Accordingly, the assumption will be made in what follows that linguistic theory has not yet reached the level of explanatory adequacy of, say, seventeenth-century biology. It was then that, following the work of Harvey and Malpighi, it became possible to construct crude but accurate models of cardiac and renal function; to suppose, for example, that the heart is like a unidirectional pump or the kidney is like a filter. One may not say as much at the present time about the unique human capacity for language. True, a schema of sorts has been suggested (Chomsky; Katz) to show what happens when a child exposed to fragments of a language acquires a competence in that language: primary linguistic data→ LAD→ Grammar (where LAD is the Language Acquisition Device). What seems fairly obvious, however, is that despite claims to the contrary this schema is in no sense an explanatory model. It is no more than a statement of the problem under investigation. The “LAD” appears to be a black box whose contents are altogether unknown.
Finally, the Martian shall make bold to put forward a crude model not entirely of his own devising — Charles Peirce is its earthly progenitor.
1. Descriptive or structural linguistics cannot be regarded as a theory of language if the word theory is used as it is used in other sciences.
Structural or descriptive linguistics (Harris) deals with regularities in certain features of speech. These regularities are in the distributional relations among the features of speech in question, i.e., the occurrence of these features relative to each other within utterances. The procedure of structural linguistics is “to begin with the raw data of speech and with a statement of grammatical structure…essentially a twice-made application of two major steps: the setting up of elements, and the statement of the distribution of these elements relative to each other. First, the distinct phonological elements are determined and the relations among them investigated. Then the distinct morphological elements are determined and the relations among them investigated.” (Harris)
Such a discipline is undoubtedly beyond reproach — as far as it goes. Indeed one might well agree with Lévi-Strauss in setting up the method of structural linguistics as a model for anthropologists, a distributional method which Lévi-Strauss in fact applies to other cultural phenomena such as art, myth, ritual, religion, even cooking (Lévi-Strauss).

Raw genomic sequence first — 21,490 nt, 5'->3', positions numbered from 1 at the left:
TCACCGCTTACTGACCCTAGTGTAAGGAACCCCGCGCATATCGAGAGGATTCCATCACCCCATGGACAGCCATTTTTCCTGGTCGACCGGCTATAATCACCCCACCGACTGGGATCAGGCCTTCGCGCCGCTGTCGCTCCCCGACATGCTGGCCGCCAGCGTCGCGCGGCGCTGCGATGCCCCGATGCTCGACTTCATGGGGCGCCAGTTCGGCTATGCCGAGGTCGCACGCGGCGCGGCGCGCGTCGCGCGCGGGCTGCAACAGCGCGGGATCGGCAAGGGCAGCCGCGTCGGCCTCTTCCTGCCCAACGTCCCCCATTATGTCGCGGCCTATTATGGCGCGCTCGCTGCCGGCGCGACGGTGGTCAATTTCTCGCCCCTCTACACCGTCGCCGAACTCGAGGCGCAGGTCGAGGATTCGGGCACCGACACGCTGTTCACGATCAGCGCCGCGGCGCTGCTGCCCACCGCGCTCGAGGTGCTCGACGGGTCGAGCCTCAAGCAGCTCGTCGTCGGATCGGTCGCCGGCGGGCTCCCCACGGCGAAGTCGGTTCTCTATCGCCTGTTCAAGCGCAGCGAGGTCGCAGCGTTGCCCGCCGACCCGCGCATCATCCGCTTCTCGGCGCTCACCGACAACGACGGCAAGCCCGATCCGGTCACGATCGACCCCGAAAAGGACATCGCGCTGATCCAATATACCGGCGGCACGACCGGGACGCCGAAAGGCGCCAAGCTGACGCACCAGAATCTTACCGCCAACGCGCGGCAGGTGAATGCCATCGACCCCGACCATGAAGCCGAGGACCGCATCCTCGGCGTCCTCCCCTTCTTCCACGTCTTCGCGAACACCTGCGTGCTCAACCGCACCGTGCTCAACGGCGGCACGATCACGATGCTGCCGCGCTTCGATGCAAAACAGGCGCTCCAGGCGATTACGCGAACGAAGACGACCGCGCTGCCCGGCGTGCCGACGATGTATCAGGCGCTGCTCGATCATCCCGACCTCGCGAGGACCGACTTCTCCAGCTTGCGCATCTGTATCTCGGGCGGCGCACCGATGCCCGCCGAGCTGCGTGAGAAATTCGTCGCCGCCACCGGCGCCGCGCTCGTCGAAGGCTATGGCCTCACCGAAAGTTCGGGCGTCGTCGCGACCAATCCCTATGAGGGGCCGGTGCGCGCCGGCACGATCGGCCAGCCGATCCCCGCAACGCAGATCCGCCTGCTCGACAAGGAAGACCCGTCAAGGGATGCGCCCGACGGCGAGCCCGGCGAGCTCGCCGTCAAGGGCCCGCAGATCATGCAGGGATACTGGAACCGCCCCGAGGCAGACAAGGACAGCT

Yet it must not be forgotten that this method, rigorous as it is, does not pretend to be other than descriptive. Thus if one were studying hematology, one could imagine a science called “structural hematology” which consisted of a description of the cellular and chemical components of the blood and of certain “distributional” relations between them, e.g., a high nonprotein nitrogen is regularly associated with a low hemoglobin. But such a discipline, however rigorous, could never serve as a theory of blood formation or as a theory of the function of hemoglobin. Accordingly, the method of structural linguistics has at its core a fundamental ambiguity. This ambiguity can be expressed by two questions which presently go not only unanswered but unasked: (1) Does structuralism make the assumption that both language and culture are by their very nature phenomena of such an order that the search for distributional regularities is a terminus ad quern for both linguists and anthropologists? (2) Or is it rather the case that the current status of both arts is so primitive that we are necessarily at a stage comparable to Linnaean taxonomy, and so it goes without saying that at some future time linguistics shall arrive at a general explanatory theory bearing roughly the same relation to descriptive linguistics that Darwinean theory bears to Linnaean taxonomy?
1. THE DELTA FACTOR
2. THE LOSS OF THE CREATURE
3. METAPHOR AS MISTAKE
4. THE MAN ON THE TRAIN
5. NOTES FOR A NOVEL ABOUT THE END OF THE WORLD
7. THE MYSTERY OF LANGUAGE
8. TOWARD A TRIADIC THEORY OF MEANING
9. THE SYMBOLIC STRUCTURE OF INTERPERSONAL PROCESS
10. CULTURE: THE ANTINOMY OF THE SCIENTIFIC METHOD
11. SEMIOTIC AND A THEORY OF KNOWLEDGE
12. SYMBOL, CONSCIOUSNESS, AND INTERSUBJECTIVITY
13. SYMBOL AS HERMENEUTIC IN EXISTENTIALISM
14. SYMBOL AS NEED
A Biography of Walker Percy By Judy Khan